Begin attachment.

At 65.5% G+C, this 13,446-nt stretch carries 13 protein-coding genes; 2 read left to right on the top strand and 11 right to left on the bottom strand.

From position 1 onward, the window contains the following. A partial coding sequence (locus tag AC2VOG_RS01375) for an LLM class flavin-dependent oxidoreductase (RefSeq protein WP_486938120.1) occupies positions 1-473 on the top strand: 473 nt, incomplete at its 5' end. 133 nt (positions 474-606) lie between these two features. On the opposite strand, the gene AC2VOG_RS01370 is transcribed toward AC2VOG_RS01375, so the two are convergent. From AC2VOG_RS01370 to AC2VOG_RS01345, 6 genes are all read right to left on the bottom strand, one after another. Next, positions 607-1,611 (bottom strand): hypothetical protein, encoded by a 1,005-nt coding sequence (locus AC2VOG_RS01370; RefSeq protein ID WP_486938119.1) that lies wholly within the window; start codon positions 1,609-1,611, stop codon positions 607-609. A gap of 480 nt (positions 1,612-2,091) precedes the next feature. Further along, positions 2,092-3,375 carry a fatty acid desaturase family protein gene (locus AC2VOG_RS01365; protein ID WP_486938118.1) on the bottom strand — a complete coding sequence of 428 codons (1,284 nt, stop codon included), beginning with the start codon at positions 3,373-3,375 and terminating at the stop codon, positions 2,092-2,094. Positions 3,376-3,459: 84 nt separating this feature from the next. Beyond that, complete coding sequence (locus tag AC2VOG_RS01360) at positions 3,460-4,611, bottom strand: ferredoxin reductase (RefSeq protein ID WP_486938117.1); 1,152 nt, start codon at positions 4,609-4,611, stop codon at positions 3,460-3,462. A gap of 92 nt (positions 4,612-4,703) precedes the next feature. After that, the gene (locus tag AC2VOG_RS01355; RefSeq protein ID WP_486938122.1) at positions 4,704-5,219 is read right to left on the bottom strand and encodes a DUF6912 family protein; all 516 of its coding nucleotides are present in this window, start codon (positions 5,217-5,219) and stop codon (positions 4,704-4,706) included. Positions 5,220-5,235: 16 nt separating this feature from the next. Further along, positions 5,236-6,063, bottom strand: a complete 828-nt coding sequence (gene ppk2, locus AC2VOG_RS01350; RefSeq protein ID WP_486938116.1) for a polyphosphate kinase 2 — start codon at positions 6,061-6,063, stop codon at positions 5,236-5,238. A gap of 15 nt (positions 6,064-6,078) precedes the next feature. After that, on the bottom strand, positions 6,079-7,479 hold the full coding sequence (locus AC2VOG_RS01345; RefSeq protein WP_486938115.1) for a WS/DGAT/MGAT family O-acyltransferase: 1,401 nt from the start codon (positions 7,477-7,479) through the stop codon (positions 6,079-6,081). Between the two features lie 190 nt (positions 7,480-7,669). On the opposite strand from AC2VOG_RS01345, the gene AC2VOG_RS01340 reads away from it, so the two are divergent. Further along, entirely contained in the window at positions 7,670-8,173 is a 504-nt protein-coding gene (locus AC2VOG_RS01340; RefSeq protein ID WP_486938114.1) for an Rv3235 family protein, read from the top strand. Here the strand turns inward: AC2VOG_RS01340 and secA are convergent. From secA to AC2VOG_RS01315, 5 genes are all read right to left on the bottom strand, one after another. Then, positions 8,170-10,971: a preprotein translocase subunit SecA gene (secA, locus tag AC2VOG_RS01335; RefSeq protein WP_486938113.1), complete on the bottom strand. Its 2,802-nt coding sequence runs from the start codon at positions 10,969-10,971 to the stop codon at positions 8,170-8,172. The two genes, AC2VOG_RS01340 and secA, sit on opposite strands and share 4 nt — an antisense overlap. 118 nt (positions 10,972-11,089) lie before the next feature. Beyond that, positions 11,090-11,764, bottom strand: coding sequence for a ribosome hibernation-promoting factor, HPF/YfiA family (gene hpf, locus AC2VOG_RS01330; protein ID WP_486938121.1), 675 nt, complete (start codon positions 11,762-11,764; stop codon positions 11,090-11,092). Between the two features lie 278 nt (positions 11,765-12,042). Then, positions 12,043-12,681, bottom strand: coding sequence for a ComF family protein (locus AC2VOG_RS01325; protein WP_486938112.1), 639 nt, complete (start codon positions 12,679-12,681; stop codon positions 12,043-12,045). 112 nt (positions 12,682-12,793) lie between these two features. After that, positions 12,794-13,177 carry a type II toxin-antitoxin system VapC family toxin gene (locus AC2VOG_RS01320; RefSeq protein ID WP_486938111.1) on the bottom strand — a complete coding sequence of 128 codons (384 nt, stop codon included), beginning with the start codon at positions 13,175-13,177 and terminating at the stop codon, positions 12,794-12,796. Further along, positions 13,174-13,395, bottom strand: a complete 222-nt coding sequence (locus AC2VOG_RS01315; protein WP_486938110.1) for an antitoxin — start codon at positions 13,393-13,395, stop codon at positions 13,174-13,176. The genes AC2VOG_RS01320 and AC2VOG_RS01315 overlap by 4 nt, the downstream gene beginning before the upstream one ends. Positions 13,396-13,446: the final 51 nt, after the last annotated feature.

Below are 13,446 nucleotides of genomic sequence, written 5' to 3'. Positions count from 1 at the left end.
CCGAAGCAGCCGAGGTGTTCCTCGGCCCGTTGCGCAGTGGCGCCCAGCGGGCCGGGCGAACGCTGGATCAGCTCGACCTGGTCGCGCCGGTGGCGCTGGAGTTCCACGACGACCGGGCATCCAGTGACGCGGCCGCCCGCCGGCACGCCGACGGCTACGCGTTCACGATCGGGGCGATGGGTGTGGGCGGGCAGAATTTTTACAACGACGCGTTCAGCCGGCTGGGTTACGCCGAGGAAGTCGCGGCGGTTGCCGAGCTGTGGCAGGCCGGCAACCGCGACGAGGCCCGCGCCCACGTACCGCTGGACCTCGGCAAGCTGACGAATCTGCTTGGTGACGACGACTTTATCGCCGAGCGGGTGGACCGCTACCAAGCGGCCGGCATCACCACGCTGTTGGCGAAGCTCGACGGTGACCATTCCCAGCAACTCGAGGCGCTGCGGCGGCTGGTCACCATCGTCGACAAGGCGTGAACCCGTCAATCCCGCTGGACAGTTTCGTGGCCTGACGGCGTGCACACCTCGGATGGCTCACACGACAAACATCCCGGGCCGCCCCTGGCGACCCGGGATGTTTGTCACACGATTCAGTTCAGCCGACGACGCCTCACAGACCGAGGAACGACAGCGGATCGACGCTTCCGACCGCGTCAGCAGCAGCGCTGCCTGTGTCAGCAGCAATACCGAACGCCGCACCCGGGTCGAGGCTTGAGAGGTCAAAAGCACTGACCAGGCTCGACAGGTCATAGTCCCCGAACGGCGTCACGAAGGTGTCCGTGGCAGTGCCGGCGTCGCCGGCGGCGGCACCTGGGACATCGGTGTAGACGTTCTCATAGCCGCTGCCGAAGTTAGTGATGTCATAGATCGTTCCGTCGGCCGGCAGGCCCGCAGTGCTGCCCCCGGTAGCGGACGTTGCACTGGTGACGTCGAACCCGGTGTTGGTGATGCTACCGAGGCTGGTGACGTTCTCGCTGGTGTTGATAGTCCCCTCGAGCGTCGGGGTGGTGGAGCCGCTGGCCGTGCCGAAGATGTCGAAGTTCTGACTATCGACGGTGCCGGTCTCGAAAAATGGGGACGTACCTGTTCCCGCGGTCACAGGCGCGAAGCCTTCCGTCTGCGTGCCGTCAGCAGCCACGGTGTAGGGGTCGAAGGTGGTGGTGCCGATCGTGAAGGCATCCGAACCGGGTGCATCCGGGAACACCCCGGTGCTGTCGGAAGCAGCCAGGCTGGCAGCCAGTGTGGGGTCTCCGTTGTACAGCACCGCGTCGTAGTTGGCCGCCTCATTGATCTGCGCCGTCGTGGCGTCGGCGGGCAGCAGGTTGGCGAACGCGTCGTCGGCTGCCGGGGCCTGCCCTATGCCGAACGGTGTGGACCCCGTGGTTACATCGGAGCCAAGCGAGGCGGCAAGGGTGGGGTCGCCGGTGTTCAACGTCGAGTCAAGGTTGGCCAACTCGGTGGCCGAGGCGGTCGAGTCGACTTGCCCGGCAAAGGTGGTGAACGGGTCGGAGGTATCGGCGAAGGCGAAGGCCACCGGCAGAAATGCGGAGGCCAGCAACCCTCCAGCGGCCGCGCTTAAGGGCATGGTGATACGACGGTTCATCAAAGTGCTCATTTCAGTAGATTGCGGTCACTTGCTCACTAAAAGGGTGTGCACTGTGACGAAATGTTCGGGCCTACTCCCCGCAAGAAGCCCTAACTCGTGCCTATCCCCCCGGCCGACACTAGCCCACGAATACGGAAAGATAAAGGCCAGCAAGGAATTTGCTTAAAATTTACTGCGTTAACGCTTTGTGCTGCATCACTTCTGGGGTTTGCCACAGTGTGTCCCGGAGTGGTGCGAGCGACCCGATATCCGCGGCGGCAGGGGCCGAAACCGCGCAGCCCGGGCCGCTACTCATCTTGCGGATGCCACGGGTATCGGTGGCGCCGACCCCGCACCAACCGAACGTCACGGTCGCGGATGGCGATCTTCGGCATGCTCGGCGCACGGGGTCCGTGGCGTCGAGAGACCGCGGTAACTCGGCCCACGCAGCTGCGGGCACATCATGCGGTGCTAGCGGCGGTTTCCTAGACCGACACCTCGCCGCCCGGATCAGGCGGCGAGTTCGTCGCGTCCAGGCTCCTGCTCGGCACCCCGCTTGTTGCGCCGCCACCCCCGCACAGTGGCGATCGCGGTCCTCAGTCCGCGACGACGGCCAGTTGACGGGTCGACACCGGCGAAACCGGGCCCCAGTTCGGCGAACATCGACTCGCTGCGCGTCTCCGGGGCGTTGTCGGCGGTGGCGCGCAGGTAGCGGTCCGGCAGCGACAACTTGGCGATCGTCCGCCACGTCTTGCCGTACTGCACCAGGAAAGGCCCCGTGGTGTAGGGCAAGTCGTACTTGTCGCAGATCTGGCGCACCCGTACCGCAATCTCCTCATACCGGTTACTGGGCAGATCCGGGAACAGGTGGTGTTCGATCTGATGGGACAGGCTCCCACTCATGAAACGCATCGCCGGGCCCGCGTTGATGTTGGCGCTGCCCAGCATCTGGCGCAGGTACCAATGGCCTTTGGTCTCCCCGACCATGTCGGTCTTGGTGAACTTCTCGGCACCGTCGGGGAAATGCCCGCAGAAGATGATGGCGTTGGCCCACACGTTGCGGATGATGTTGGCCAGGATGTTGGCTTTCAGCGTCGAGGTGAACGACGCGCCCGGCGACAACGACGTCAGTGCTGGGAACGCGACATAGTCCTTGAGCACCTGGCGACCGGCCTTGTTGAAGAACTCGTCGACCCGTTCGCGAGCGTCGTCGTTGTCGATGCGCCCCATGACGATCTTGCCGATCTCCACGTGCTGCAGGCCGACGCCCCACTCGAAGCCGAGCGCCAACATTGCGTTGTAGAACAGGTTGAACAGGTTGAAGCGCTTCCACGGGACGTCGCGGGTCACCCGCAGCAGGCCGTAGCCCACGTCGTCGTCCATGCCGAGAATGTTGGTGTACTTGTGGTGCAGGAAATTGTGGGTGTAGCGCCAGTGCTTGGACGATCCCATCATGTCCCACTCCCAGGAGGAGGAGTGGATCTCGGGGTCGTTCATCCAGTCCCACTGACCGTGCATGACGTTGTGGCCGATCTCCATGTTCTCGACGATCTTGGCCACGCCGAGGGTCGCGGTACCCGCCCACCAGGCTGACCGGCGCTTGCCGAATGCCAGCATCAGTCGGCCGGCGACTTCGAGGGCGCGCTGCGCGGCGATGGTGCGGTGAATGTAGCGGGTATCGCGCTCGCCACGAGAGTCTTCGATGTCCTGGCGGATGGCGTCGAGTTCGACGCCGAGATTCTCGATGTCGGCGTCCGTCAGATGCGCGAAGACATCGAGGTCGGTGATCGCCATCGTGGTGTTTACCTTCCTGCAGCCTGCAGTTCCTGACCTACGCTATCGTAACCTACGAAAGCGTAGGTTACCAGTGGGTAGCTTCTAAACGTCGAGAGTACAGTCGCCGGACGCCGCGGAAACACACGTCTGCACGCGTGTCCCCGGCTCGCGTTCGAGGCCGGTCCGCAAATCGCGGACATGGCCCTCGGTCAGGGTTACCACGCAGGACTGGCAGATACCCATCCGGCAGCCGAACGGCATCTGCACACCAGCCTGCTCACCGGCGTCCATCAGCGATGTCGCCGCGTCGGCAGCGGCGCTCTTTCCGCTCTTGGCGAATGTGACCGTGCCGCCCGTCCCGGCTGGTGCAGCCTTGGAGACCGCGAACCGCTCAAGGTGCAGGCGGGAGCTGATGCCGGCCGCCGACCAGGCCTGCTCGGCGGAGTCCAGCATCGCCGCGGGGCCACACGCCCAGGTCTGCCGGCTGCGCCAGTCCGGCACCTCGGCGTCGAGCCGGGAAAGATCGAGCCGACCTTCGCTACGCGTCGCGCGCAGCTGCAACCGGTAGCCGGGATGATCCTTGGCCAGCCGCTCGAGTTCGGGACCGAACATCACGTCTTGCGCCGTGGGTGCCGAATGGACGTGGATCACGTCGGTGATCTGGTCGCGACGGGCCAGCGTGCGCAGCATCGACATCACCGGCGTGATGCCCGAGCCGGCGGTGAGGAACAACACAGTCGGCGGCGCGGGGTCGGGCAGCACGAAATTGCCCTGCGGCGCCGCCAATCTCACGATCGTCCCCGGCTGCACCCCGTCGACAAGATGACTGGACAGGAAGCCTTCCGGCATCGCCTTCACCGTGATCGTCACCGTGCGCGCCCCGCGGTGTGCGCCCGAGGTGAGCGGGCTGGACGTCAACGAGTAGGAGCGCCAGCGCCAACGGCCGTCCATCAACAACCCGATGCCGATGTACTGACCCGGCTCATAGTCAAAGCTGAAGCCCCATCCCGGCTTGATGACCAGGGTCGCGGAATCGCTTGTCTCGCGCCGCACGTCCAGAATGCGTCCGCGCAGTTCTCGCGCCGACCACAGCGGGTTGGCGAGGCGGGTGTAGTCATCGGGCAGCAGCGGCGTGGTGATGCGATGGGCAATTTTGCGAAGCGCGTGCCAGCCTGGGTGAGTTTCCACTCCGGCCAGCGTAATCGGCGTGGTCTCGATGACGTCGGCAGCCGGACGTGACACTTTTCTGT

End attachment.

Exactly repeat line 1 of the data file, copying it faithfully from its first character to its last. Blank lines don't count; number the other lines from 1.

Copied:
At 65.5% G+C, this 13,446-nt stretch carries 13 protein-coding genes; 2 read left to right on the top strand and 11 right to left on the bottom strand.